Reprinted with Permission from Law360
Scandalous, Immoral And Disparaging Patents In Light Of Tam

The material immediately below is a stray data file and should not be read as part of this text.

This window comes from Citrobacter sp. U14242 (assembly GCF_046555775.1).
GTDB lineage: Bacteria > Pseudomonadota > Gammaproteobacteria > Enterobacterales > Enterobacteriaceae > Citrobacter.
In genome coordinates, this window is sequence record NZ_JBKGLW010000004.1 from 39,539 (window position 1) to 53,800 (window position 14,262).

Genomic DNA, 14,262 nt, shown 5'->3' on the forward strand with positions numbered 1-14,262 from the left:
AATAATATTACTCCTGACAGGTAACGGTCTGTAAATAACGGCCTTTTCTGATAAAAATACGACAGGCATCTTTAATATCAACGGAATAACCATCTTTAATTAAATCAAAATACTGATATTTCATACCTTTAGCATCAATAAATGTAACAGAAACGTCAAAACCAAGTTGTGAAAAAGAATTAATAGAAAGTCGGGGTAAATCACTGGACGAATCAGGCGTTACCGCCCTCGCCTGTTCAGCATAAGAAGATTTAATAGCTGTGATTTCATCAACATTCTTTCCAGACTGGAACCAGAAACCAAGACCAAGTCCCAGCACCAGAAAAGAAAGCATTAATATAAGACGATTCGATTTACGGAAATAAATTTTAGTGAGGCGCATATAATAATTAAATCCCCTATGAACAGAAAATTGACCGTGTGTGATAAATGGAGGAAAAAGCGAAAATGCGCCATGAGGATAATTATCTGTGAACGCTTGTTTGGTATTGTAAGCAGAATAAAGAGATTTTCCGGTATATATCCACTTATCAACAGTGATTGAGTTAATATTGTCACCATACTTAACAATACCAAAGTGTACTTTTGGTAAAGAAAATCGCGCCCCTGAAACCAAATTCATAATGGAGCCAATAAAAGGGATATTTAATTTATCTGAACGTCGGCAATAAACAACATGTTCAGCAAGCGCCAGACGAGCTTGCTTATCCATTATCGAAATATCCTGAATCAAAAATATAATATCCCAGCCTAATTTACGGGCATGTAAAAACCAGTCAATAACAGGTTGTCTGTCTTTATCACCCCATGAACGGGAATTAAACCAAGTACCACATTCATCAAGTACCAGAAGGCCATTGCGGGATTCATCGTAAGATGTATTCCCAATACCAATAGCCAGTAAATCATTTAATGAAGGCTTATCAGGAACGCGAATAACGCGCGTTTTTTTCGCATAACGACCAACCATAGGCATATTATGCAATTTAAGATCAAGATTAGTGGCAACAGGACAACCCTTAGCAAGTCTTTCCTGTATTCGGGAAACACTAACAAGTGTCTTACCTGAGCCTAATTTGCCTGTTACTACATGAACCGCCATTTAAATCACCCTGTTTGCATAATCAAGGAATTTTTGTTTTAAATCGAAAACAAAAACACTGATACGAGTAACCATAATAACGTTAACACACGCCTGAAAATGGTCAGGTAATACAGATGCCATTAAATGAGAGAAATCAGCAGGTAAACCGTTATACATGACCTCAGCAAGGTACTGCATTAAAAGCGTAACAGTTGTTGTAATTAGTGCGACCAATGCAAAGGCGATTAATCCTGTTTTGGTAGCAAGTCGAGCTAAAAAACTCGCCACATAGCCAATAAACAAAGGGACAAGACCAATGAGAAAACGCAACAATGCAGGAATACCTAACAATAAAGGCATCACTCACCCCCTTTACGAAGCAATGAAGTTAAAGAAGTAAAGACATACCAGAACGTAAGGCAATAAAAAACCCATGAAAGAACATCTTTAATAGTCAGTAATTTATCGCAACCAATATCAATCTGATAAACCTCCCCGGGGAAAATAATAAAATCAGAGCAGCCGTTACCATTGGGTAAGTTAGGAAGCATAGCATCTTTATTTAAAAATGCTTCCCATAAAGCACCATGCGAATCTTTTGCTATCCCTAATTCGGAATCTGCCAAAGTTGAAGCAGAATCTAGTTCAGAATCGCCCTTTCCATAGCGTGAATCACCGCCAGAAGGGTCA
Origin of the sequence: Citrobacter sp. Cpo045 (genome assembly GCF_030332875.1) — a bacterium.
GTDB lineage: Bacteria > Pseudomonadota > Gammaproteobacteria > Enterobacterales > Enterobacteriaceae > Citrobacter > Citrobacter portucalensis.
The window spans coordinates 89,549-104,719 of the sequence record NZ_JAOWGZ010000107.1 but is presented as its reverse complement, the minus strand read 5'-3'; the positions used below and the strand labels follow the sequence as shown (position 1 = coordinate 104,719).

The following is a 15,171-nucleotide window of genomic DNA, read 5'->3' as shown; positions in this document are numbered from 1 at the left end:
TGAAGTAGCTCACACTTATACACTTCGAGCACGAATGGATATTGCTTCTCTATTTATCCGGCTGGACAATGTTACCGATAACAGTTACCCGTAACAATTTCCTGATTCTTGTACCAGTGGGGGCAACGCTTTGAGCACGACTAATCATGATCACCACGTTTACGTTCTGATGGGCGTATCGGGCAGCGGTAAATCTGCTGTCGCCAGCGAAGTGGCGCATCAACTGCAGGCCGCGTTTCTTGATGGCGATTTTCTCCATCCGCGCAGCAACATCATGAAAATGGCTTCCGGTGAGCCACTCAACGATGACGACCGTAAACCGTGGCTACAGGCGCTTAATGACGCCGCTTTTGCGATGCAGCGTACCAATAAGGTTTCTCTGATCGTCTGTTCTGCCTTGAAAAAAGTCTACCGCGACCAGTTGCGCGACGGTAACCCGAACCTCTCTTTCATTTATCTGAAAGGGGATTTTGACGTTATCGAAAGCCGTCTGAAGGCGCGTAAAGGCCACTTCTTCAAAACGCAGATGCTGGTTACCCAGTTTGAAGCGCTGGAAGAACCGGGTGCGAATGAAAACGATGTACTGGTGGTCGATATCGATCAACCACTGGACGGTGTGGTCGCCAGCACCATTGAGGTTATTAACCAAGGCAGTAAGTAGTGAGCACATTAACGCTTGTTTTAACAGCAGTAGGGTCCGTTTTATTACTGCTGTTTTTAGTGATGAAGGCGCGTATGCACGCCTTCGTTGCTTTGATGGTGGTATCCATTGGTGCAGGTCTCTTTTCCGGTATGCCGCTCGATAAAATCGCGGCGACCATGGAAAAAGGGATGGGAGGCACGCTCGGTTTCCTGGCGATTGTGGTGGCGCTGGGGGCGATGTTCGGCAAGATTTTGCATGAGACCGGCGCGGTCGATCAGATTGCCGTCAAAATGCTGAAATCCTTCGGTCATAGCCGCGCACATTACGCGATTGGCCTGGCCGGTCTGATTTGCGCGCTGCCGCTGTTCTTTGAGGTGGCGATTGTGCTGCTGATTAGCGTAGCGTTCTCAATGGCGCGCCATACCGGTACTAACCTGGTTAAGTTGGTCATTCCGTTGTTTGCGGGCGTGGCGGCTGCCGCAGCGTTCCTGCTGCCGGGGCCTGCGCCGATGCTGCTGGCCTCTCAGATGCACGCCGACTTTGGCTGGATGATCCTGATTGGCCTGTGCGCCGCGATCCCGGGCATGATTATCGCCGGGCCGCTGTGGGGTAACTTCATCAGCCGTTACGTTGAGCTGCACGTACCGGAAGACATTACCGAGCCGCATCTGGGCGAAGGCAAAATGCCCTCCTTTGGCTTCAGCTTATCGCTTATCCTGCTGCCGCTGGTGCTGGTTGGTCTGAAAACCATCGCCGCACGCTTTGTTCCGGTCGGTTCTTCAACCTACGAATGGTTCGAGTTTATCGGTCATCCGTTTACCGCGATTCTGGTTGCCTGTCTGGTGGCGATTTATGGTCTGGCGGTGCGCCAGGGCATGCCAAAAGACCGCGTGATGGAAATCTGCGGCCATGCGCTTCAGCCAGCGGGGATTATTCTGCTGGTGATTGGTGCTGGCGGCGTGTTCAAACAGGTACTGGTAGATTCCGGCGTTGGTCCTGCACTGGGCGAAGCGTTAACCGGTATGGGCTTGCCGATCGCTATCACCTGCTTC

Law360, New York (February 25, 2016) – The Federal Circuit sitting en banc recently held in Tam that Section 2(a) of the Lanham Act, which prohibits the U.S. Patent and Trademark Office from registering trademarks that “may disparage” persons, institutions, or beliefs, is unconstitutional and violates the First Amendment on its face. The nine-judge majority found that trademarks generally contain some expressive content protected by the First Amendment, and that the regulation of such content “amounts to viewpoint discrimination” that fails strict scrutiny review. In so holding, the majority noted that, although the statute does not prohibit an applicant from using a disparaging mark in commerce, it does deny the “truly significant and financially valuable benefits” that federal registration bestows. The denial of such benefits, according to the majority, creates an impermissible chilling effect on speech. The majority opinion includes some discussion that extends beyond trademark law and touches upon the overall role of the government in granting and protecting intellectual property rights, including patent rights. For example, in rejecting the government’s argument that the registration of such rights reflects government (and not private) speech, the court explained that intellectual property registered by the PTO is not viewed as “government expression” or “government endorsement of the ideas, inventions, or trademarks of the private speakers to whom they are issued.” Thus, when the PTO registers intellectual property rights, including patents, “it regulates private speech.” In this article, we explore the potential implications of Tam in the patent context, and, specifically, we review various circumstances under which the PTO and/or courts may be called upon to determine whether content in patents and patent applications is immoral, offensive, or disparaging. We first look back at the history of the “moral utility” doctrine, which was used as a basis for denying patent protection to inventions that were deemed “illegal,” “immoral,” and/or contrary to the “health and good order of society.” We then examine certain current Manual of Patent Examining Procedure provisions that appear facially similar to the disparagement provision struck down in Tam. Moral Utility Doctrine The “moral utility” doctrine, also known as the “beneficial utility” doctrine, has its origins in Justice Joseph Story’s decision in Lowell v. Lewis. Justice Story examined the “utility” requirement of the Patent Act and concluded that, for an invention to be “useful” within the meaning of patent law: Omar Khan Richard Crudo Reprinted with Permission from Law360 the invention should not be frivolous or injurious to the well-being, good policy, or sound morals of society. The word “useful,” therefore, is incorporated into the act in contradistinction to mischievous or immoral. For instance, a new invention to poison people, or to promote debauchery, or to facilitate private assassination, is not a patentable invention. Justice Story’s understanding of the utility requirement became widely accepted throughout the 19th and early 20th centuries. Courts cited the moral utility doctrine as the basis for denying or invalidating numerous patents that were deemed immoral or offensive. These included, for example, patents to inventions relating to gambling or lotteries, inventions deemed too dangerous for public use or consumption (such as a windshield that obstructed the driver’s view), and inventions that appeared to be designed to mislead, defraud, or deceive the public (such as processes for making tobacco or stockings appear more valuable than they actually were). Justice Story’s understanding of the utility requirement became widely accepted throughout the 19th and early 20th centuries. Courts cited the moral utility doctrine as the basis for denying or invalidating numerous patents that were deemed immoral or offensive. These included, for example, patents to inventions relating to gambling or lotteries, inventions deemed too dangerous for public use or consumption (such as a windshield that obstructed the driver’s view), and inventions that appeared to be designed to mislead, defraud, or deceive the public (such as processes for making tobacco or stockings appear more valuable than they actually were). By the mid-to-late 20th century, however, the tide had turned. The decision of the PTO Board of Appeals in Ex parte Murphy illustrates this shift in attitude. The Board stated: [W]e cannot find any basis in 35 U.S.C. 101 or related sections which justify a conclusion that inventions which are useful only for gambling ipso facto are void of patentable utility. ... [W]e think this office should not be the agency which seeks to enforce a standard of morality with respect to gambling, by refusing, on the ground of lack of patentable utility, to grant a patent on a game of chance. The Federal Circuit also addressed the issue in Juicy Whip Inc. v. Orange Bang Inc., which upheld the validity of a patent that was said to “deceive the public through imitation in a manner that is designed to increase product sales.” The court began its analysis by noting that “the principle that inventions are invalid if they are principally designed to serve immoral or illegal purposes has not been applied broadly in recent years.” The court expressly declined to follow the earlier line of cases relating to deceptive inventions and held that there is “no basis in section 101 to hold that inventions can be ruled unpatentable for lack of utility simply because they have the capacity to fool some members of the public.” Although Justice Story’s formulation of the moral utility doctrine continues to be cited, no court in recent years has applied the doctrine as a basis for patent invalidity or ineligibility. And the MPEP now makes clear that “[a] rejection under 35 U.S.C. 101 for lack of utility should not be based on grounds that the invention is frivolous, fraudulent or against public policy.” Legal commentators, however, appear to be split on whether the moral utility doctrine has any continuing vitality in light of the Federal Circuit’s decision in Juicy Whip. Some argue that “cases denying the protection Reprinted with Permission from Law360 of the law on the ground of immorality are not of this generation,” and that “immorality or illegality is no longer a bar to an invention’s eligibility for a U.S. patent.” Others suggest that, “[p]roperly viewed,” the “doctrine is a narrow one,” and that a patent should “be withheld only if the invention cannot be used for any honest and moral purpose.” Moral utility continues to play a more prominent role in foreign jurisdictions, such as Europe and India, as well as in international patent law. For example, the Agreement on Trade-Related Aspects of Intellectual Property Rights allows member states to exclude inventions from patentability where the prevention of the commercial exploration “is necessary to protect ordre public or morality, including to protect human, animal or plant life or health or to avoid serious prejudice to the environment.” Current MPEP Guidance Although the moral utility doctrine is in decline, there are other patent principles that appear to require the PTO to make the types of judgments required in Section 2(a) of the Lanham Act that the Tam court ruled unconstitutional. Section 2(a) prohibits federal registration of marks that “may disparage ... persons, living or dead, institutions, beliefs, or national symbols.” The Tam court noted that, to determine whether a mark is disparaging, the Trademark Manual of Examining Procedure instructed examiners to evaluate whether the meaning of the mark “may be disparaging to a substantial composite of the referenced group.” As it turns out, current PTO guidance in the MPEP requires patent examiners to make similar determinations as to whether content in a patent application “could be deemed offensive” to a particular group. MPEP § 608, for example, states that a patent examiner may object to the use of certain language or drawings in a patent application “that could be deemed offensive to any race, religion, sex, ethnic group, or nationality.” The provision, enacted in 1973, explains that “[t]he inclusion of such proscribed language in a federal government publication would not be in the public interest,” and provides that an application containing such language may not be published or granted issuance “until such language or drawings have been deleted, or questions relating to the propriety thereof fully resolved.” In the design patent context, similar MPEP guidance prohibits subject matter, including “caricatures or depictions,” “which could be deemed offensive to any race, religion, sex, ethnic group, or nationality. These provisions appear to be infrequently applied, at least in appeals from, and judicial review of, PTO determinations. But, by their terms, the provisions allow the PTO to deny patent protection to applications that contain content “that could be deemed offensive,” much like the disparagement statute at issue in Tam. Other MPEP provisions prohibit disparaging language in patent applications directed toward other inventors, inventions, and trademarks. For example, MPEP §§ 608.01(r) and 1853 prohibit “disparaging comments” or “derogatory remarks” concerning the prior art search reports and prior art. And MPEP § 1512 prohibits the “derogatory use of a trademark in a design application,” which the provision describes as “offensive” and “improper subject matter.” While the MPEP cites as support for that prohibition certain early cases from the 1970s, several courts and academic articles have criticized Reprinted with Permission from Law360 and questioned those cases in light of case law developments on First Amendment protection for parody trademark use. Stay Tuned for Developments in the Law As shown above, while the moral utility doctrine has not been applied broadly (or at all) in the United States in recent years, certain lesser known bases for rejecting patent applications containing offensive or disparaging content still exist today. Those bases are embodied in PTO guidance to examiners and bear some facial resemblance to the disparagement provision struck down in Tam. Time will tell whether the manner in which these PTO guidelines is enforced will change in the wake of Tam. But in the meantime, another court will soon weigh in on the constitutionality of Section 2(a)’s disparagement provision. The Fourth Circuit will address that issue in the highly publicized Washington Redskins case. It has been widely suggested that an outcome in that case that is different from Tam could provoke U.S. Supreme Court review of these issues. —By Omar A. Khan and Richard A. Crudo, WilmerHale Omar Khan is a counsel in WilmerHale’s New York office who specializes in intellectual property and appellate and Supreme Court litigation.. Richard Crudo is a senior associate in WilmerHale’s Washington, DC office who specializes in intellectual property litigation. The opinions expressed are those of the author(s) and do not necessarily reflect the views of the firm, its clients, or Portfolio Media Inc., or any of its or their respective affiliates. This article is for general information purposes and is not intended to be and should not be taken as legal advice.  See In re Tam, 808 F.3d 1321 (Fed. Cir. 2015) (en banc).  The majority also determined that Section 2(a) would fail intermediate scrutiny appropriate for restrictions on commercial speech. Id. at 1355-57.  15 F. Cas. 1018 (No. 8568) (C.C.D. Mass. 1817).  1 Stat. 318 (1793) (“[W]hen any person or persons . . . shall allege that he or they have invented any new and useful art, machine, manufacture or composition of matter,” a patent may be granted”).  Brewer v. Lichtenstein, 278 F. 512 (7th Cir. 1922); Schultze v. Holtz, 82 F. 448 (C.N.D. Cal. 1897); Meyer v. Buckley Mfg. Co., 15 F. Supp. 640 (N.D. Ill. 1936). Reprinted with Permission from Law360  Twentieth Century Motor Car & Supply Co. v. Holcomb Co., 220 F. 669 (2d Cir. 1915).  Rickard v. Du Bon, 103 F. 868 (2d Cir. 1900); Scott & Williams, Inc. v. Aristo Hosiery Co., 7 F.2d 1003 (2d Cir. 1925).  Whistler Corp. v. Autotronics, Inc., 14 U.S.P.Q.2d 1885 (N.D. Tex. 1988) (“[R]adar detector patentees are entitled to the protection of the patent laws.”).  200 U.S.P.Q. 801 (B.P.A. 1977).  185 F.3d 1364, 1366-68 (Fed. Cir. 1999).  See, e.g., Geneva Pharm., Inc. v. Glaxosmithkline PLC, 213 F. Supp. 2d 597, 609-10 (E.D. Va. 2002).  MPEP § 706.03(a).  John Gladstone Mills III et al., Patent Law Fundamentals § 11:5 (Nov. 2015).  1-4 Chisum on Patents § 4.03.  See Joseph Strauss, Ordre Public and Morality Issues in Patent Eligibility, in Intellectual Property in Common Law and Civil Law (ed. Toshiko Takenaka 2013).  TRIPS Art. 27(2).  15 U.S.C. § 1052(a), Lanham Act § 2(a).  Tam, 808 F.3d at 1330-31 (quoting TMEP § 1203.03(b)(i)).  MPEP § 608.  Id. Similarly, 37 C.F.R. § 1.211(d) states that the PTO “may refuse to publish an application . . . if the application . . . contains offensive or disparaging material.”  MPEP § 1504.01(e).  Id. §§ 608.01(r), 1853; see also PCT Art. 21(6), Rule 9.1(iii). Reprinted with Permission from Law360  MPEP § 1512.  See, e.g., WHS Entm’t Ventures v. United Paperworkers Int’l Union, 997 F. Supp. 946, 953 (M.D. Tenn. 1998); Jessica Taran, Dilution by Tarnishment: A Case for Vulgar Humor, Intell. Prop. L. Bull. (Spring 2002).  See Pro-Football, Inc. v. Blackhorse, No. 15-1874 (4th Cir.).